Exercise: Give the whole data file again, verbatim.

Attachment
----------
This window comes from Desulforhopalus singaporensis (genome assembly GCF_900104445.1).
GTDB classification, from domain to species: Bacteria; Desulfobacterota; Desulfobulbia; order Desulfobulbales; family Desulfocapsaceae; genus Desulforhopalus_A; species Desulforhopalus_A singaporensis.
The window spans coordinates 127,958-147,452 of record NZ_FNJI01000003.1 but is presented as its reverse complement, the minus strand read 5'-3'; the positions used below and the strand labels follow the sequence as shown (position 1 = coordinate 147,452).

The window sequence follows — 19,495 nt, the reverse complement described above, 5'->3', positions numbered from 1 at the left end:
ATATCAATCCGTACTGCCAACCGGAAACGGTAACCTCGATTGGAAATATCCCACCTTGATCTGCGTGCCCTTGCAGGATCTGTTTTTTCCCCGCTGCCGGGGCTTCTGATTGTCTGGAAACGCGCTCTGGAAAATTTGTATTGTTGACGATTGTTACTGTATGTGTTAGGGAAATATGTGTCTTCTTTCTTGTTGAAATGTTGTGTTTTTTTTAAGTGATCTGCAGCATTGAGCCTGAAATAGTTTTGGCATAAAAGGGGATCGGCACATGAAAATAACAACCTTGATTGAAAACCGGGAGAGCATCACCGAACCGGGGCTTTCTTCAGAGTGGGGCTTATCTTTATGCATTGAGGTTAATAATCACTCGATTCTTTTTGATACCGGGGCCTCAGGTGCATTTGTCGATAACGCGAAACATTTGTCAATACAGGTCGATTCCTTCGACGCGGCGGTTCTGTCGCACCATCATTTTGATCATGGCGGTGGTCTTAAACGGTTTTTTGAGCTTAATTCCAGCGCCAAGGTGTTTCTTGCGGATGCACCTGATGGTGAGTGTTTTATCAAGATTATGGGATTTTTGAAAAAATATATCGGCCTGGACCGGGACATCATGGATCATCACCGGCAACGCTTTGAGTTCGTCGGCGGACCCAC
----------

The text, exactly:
This window comes from Desulforhopalus singaporensis (genome assembly GCF_900104445.1).
GTDB classification, from domain to species: Bacteria; Desulfobacterota; Desulfobulbia; order Desulfobulbales; family Desulfocapsaceae; genus Desulforhopalus_A; species Desulforhopalus_A singaporensis.
The window spans coordinates 127,958-147,452 of record NZ_FNJI01000003.1 but is presented as its reverse complement, the minus strand read 5'-3'; the positions used below and the strand labels follow the sequence as shown (position 1 = coordinate 147,452).

The window sequence follows — 19,495 nt, the reverse complement described above, 5'->3', positions numbered from 1 at the left end:
ATATCAATCCGTACTGCCAACCGGAAACGGTAACCTCGATTGGAAATATCCCACCTTGATCTGCGTGCCCTTGCAGGATCTGTTTTTTCCCCGCTGCCGGGGCTTCTGATTGTCTGGAAACGCGCTCTGGAAAATTTGTATTGTTGACGATTGTTACTGTATGTGTTAGGGAAATATGTGTCTTCTTTCTTGTTGAAATGTTGTGTTTTTTTTAAGTGATCTGCAGCATTGAGCCTGAAATAGTTTTGGCATAAAAGGGGATCGGCACATGAAAATAACAACCTTGATTGAAAACCGGGAGAGCATCACCGAACCGGGGCTTTCTTCAGAGTGGGGCTTATCTTTATGCATTGAGGTTAATAATCACTCGATTCTTTTTGATACCGGGGCCTCAGGTGCATTTGTCGATAACGCGAAACATTTGTCAATACAGGTCGATTCCTTCGACGCGGCGGTTCTGTCGCACCATCATTTTGATCATGGCGGTGGTCTTAAACGGTTTTTTGAGCTTAATTCCAGCGCCAAGGTGTTTCTTGCGGATGCACCTGATGGTGAGTGTTTTATCAAGATTATGGGATTTTTGAAAAAATATATCGGCCTGGACCGGGACATCATGGATCATCACCGGCAACGCTTTGAGTTCGTCGGCGGACCCAC